This is about a FREE service now available for wide audience who travel to Quang Tri Province and visit historic battle areas such as Quang Tri Citadel, La Van Church, Vinh Moc Tunnels, Khe Sanh Combat Base and the DMZ. At no charge to you, a newly opened Mine Action Visitor Center in Dong Ha Town will provide a fascinating look at history of war...more
The village of Vinh Moc is just north of the Ben Hai River mouth along the South China Sea coast. The town was just north of the DMZ and was an important supply point for Con Co Island some 28 km offshore. Heavy American aerial and artillery bombardment starting in 1966 drove the locals underground. Following some 18 months of construction by hand,...more
Highway 1 crosses the Ben Hai River 22 km north of Dong Ha. This was the old border between North and South Vietnam. An older bridge was painted half red - for the North - and half yellow - for the South, but this was destroyed in 1967. The small unused bridge was erected in 1975 as a symbol of reunification. It has been superseded by the present...more
Military cemeteries can be found in most districts of Vietnam. With the death totals in the hundreds of thousands, there are sadly no shortage of graves. Only the dead of the NVA and the NLF (Viet Cong) are laid to rest in these cemeteries. Those soldiers who died as a part of the efforts of the Republic of Vietnam are buried in private family...more
From Quang Tri - 13 km south from Dong Ha on Highway 1 and around 60 km north of Hue - a local road signposted for 'La Vang' takes off to the west on the south side of the Quang Tri River and leads west for some 4 km to the ruins of the La Vang Catholic Church. The church was and is an important pilgrimage site for Vietnamese Catholics. Here, in...more
Some 63 km west from Dong Ha along Highway 9 high in the Truong Son Mountains lies the little village of Khe Sanh. Lying 2 km north from the village and the large monument found on the highway is the former American combat base. The 75 day siege which started 21 January 1968 is probably the best known battle of the American experience in Vietnam....more
This suspension bridge carries Highway 14 south from Highway 9 following one of the main routes of the Ho Chi Minh trail that extended south up the Kakrong Valley into the A Shau Valley. Originally, the bridge had been built with Cuban help in 1976, but was rebuilt in subsequent years after that one collapsed. Following to the west of the Dakrong...more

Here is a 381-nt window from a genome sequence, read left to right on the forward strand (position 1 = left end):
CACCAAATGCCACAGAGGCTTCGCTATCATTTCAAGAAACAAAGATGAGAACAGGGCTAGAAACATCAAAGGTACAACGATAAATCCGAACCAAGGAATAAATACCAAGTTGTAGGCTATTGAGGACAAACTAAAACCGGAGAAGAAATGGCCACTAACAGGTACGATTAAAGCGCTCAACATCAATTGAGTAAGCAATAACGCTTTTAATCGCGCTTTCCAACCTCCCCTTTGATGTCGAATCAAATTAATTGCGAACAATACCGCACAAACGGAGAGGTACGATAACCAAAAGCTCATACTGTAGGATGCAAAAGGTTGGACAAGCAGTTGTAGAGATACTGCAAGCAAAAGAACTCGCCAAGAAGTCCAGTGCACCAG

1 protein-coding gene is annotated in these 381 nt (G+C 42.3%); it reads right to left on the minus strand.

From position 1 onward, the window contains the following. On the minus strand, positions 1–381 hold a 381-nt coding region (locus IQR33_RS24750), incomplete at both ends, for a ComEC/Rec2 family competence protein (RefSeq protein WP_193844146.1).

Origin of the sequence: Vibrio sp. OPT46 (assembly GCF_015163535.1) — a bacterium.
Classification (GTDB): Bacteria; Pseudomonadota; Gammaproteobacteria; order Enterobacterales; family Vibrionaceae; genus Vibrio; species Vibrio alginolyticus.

Further west from the Rockpile just before the little village of Ca Lau was the site of another artillery firebase that also featured a short-length airstrip. The base and airstrip were developed along the last level stretch of valley before Highway 9 begins its climb up into the mountains around Khe Sanh. When the land connection to Khe Sanh was...more
A 230 meter high karst formation known locally as Tho Khe Tri some 26 km west of Dong Ha just off Highway 9 was the site of an important US Marine observation post. The site was manned in 1966 and supplied by helicopter. A large area could be seen from the top of the Rockpile and the observation post was responsible for directing artillery fire at...more
Highway 15 runs north from Highway 9 at the village of Cam Lo osm 10 km west of Dong Ha. Another 10 km north takes you past an unmarked dirt path that veers off into rubber plantations on the east side of the road. A 1.5 km walk takes you through the trees to the site of a forlorn French bunker that along iwth another such outpost at Gio Linh on...more
James J Carroll was a captain in the 3rd Battalion of the 4th Marines. He died leading his men in action on 5 October 1966 from a friendly fire incident. The region around the DMZ had become a hotpoint for the war in Vietnam in 1966 as the NVA moved in with large numbers to safeguard their supply lines in the west and to threaten the politically...more
Little remains of once was a vast supply and command center for the US/ARVN I Corps based along the southern edge of the DMZ. With the help of a local guide, we found one remaining concrete reinforced revetment that had probably been used by helicopter units. The revetment is totally surrounded by houses today - local woodworkers work inside. A...more
85% of the 86 million people living in Vietnam are Vietnamese. An additional 800,000 are Chinese with the remaining 11 million divided into some 52 other ethnic minority groups with most living in the mountains of the northern and central highlands. Here, west along Highway 9 past the Rockpile, you come into the homeland of the Bru Van-Kieu - some 56,000. Their stilted homes can be seen on either side of the road. Swidden farming - a more sedentary form of slash/burn agriculture - is in evidence with new fields being formed with local forest burns. The best former lands of the Bru - the plateau of Khe Sanh - has been declared a New Economic Zone. There the new coffee plantations are all farmed by Viets.
Favorite thing: You're in Dong Ha, it's 4am and outside the station it looks the countryside (completely dark). When the sun comes up, turn right and walk all the way alongside the railway line until the big bridge. This is (almost) the junction of the famous Highways 1 and 9. Highway 1 is running parallel to you, and is where the hotels are (most are government owned and expensive). People will obviously approach you asking if want rooms and one we spoke to was very pleasant (ex-US supporter). If you keep walking north on the Highway 1 you'll pass the market, cross the bridge and eventually come to the Dong Que restaurant/GH/travel info place. It's probably the best place in town (30 mins walk from the big junction).